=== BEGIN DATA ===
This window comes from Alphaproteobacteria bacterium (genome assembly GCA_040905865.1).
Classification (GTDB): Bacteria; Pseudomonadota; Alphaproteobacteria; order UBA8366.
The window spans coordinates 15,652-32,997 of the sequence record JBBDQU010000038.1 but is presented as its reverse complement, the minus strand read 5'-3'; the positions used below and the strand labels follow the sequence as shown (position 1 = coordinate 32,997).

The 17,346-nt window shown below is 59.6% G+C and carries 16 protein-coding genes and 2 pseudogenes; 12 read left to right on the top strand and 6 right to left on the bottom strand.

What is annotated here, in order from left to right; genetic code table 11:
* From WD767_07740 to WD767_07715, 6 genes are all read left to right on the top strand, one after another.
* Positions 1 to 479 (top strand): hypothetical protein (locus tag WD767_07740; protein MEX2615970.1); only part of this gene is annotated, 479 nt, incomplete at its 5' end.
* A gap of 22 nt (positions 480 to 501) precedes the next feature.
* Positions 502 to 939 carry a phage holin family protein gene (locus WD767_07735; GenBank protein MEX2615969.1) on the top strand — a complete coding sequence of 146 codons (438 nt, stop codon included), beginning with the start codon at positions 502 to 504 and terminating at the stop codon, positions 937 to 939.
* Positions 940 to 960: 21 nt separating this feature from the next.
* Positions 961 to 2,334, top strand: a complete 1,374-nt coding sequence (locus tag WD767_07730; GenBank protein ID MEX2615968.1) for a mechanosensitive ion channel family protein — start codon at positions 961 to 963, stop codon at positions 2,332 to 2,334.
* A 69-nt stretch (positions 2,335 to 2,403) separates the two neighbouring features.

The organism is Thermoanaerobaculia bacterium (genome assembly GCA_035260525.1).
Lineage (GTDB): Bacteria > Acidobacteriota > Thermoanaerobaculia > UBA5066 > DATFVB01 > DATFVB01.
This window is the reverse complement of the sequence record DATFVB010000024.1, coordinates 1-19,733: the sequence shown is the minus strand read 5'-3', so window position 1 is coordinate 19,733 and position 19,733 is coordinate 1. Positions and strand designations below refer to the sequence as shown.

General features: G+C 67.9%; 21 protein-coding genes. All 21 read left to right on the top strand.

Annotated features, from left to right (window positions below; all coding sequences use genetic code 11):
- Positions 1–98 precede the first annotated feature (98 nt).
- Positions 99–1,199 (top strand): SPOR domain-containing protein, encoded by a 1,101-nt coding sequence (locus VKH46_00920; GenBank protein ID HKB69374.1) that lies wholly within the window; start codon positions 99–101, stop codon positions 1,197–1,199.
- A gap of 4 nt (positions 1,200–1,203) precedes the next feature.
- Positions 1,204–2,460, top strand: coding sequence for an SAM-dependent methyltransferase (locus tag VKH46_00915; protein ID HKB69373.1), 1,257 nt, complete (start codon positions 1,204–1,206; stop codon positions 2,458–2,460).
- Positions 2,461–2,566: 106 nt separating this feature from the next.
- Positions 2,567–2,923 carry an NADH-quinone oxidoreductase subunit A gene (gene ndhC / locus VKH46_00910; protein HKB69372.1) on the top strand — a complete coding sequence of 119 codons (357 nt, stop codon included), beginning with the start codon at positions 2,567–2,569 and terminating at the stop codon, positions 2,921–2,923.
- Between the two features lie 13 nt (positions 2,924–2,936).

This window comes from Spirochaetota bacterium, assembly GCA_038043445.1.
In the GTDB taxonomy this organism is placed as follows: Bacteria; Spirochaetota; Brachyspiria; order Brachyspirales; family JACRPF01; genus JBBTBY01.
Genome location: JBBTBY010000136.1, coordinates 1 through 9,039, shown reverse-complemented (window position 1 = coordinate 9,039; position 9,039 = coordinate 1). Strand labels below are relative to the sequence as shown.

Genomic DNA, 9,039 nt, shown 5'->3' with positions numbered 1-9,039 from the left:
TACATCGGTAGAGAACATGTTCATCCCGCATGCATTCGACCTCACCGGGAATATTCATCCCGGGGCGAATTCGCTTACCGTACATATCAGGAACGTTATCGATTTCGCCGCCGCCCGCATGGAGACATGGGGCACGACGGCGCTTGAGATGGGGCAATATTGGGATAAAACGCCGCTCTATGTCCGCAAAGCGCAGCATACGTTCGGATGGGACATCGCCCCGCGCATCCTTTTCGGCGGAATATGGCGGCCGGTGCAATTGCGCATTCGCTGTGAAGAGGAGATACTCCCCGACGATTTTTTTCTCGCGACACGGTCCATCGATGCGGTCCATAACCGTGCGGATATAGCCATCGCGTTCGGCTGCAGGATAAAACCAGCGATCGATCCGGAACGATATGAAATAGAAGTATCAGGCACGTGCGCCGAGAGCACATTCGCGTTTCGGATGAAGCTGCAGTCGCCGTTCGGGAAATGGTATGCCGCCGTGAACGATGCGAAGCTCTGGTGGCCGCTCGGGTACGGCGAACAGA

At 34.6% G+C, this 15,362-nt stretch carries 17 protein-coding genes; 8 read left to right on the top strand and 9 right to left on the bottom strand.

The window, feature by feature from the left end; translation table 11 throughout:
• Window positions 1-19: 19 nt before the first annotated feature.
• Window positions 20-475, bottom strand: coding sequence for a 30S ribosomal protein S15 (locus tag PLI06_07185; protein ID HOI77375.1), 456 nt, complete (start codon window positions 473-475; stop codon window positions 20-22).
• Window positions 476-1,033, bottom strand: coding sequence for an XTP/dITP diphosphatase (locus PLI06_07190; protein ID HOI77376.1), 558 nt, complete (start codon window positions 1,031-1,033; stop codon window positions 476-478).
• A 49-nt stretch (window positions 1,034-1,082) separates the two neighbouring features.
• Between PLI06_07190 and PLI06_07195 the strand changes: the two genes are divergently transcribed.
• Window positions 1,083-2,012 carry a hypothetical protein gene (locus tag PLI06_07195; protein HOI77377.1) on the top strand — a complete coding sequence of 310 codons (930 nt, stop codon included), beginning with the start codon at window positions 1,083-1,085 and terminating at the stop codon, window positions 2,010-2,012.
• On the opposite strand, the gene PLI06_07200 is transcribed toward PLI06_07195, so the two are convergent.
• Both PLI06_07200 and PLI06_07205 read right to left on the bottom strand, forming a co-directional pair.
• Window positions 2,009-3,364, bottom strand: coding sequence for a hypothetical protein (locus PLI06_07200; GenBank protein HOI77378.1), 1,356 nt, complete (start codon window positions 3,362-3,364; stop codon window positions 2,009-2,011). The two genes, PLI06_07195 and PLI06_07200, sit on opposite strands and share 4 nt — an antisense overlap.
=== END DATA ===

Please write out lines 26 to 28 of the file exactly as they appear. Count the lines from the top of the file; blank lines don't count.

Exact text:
In the GTDB taxonomy this organism is placed as follows: Bacteria; Spirochaetota; Brachyspiria; order Brachyspirales; family JACRPF01; genus JBBTBY01.
Genome location: JBBTBY010000136.1, coordinates 1 through 9,039, shown reverse-complemented (window position 1 = coordinate 9,039; position 9,039 = coordinate 1). Strand labels below are relative to the sequence as shown.

Genomic DNA, 9,039 nt, shown 5'->3' with positions numbered 1-9,039 from the left: